I tend to agree with Bulldawg – if the way a team chooses to run its offense means it must execute 15 four-yard plays to score, then its offense may use up a lot of time, but TOP is still only an effect of efficiency in that kind of offense, it’s not a goal by itself…

        Same holds true for me about “number of plays run” – another effect, not a cause, of a good offense.

        TOP only seems useful to me if it’s a goal to assist a defense that is not very deep or is easily gassed…or to attack a similar defense of your opponent.


        • Bulldawg165

          Yep. It doesn’t matter if it takes you 30 seconds or ten minutes to score, the other team’s offense still gets the ball back with a chance to tie it up. A clock eating drive really only helps at the end of the halves.


        • Maybe I’m missing something, but football has a time limit. There are only so many plays that can be run in a game. To the extent that one team can dominate TOP, it means that the opponent gets less opportunities on offense. That’s not to say that’s a burden that can’t be overcome, but it forces an opponent’s offense to be more and more efficient to stay in the game.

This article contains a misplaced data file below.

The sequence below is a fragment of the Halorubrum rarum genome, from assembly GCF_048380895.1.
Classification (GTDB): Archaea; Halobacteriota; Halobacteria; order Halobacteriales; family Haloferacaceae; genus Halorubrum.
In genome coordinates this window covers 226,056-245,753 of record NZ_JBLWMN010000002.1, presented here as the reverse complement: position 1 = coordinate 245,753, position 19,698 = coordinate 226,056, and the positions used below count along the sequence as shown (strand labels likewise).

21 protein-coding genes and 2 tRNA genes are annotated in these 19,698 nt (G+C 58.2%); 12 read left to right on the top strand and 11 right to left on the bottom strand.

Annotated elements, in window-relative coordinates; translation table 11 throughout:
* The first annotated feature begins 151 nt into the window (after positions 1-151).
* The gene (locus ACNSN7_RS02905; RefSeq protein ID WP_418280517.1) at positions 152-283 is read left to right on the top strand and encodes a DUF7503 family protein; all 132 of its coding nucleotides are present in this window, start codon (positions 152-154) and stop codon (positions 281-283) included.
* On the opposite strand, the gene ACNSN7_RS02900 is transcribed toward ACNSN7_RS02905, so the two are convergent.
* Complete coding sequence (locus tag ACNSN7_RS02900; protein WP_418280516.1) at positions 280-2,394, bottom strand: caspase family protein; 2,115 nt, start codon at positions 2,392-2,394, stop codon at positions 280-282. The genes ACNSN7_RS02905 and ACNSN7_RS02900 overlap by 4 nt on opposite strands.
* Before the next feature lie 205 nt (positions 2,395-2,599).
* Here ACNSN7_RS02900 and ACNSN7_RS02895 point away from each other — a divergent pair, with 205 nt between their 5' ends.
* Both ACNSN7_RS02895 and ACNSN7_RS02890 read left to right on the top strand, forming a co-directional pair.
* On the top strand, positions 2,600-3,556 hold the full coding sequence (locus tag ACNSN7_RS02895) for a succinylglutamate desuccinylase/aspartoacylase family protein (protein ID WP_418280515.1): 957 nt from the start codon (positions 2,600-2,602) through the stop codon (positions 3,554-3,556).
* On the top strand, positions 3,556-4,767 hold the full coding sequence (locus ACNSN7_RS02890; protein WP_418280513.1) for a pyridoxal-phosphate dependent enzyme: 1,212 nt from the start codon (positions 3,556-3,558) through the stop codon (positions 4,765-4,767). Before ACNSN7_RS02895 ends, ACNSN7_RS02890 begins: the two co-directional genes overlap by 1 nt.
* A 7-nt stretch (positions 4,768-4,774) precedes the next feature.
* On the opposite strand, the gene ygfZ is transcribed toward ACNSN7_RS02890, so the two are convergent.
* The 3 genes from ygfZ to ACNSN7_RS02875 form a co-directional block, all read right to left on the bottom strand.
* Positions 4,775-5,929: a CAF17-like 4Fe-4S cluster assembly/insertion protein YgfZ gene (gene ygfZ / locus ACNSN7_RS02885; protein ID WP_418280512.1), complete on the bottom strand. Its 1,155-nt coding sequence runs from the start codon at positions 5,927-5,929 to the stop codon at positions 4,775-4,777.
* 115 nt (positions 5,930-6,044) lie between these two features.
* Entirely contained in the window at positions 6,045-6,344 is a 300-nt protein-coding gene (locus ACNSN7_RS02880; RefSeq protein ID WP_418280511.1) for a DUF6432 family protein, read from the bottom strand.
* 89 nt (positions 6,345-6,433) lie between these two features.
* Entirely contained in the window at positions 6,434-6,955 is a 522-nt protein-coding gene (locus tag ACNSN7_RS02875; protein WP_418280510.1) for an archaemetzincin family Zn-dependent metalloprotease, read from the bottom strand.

• Cosmic Dawg

            So I start with this premise:

            You want to give your offense the best chance to score every drive, which means run the offense with only a single goal in mind – score points. To twist the famous Erk phrase, if you score every time, you won’t lose.

            For some offenses, this will mean a longer TOP, but for some (like A&M and Oregon), it might not. But I think scoring efficiency is the key metric, here…and you may arrive at that through YPP or some other system, but every play has to promote scoring efficiency as its only goal.

            If you change your offense to accommodate any additional goal other than scoring points, you will almost by definition be less efficient at scoring points, and you may be a good deal less efficient. Since the margins of many games are so slender, a tiny decrease in offensive efficiency in pursuit of some other goal has a good chance of costing you a tight game or two.

            But I think this is interesting – let’s say you’re just a hair better at scoring on the bomb than in a grind-it-out type run game. If your defense is out of shape or if you don’t have a deep bench, you may decide to run the ball anyway, to rest your defense up. But only if this results in an “efficiency subtraction” for your opponent greater than what you lost on offense.

            But the phrase “keep their offense off the field” does not make sense to me, as Bulldawg points out you have to give them the ball back whether you score or not, so you’d better score as often (efficiently) as possible, whether it takes you ten seconds or ten minutes. That is different than saying “keep our DEFENSE off the field”, something I understand a little better.

            I think the obvious example of ignoring the importance of scoring efficiency is when (not this year) we’ve shut down whatever is working on offense in the 2nd half when we’ve had the lead against teams who we can pass against. We’re hoping to grind clock but our efficiency drops so we punt, losing the points (and probably) TOP.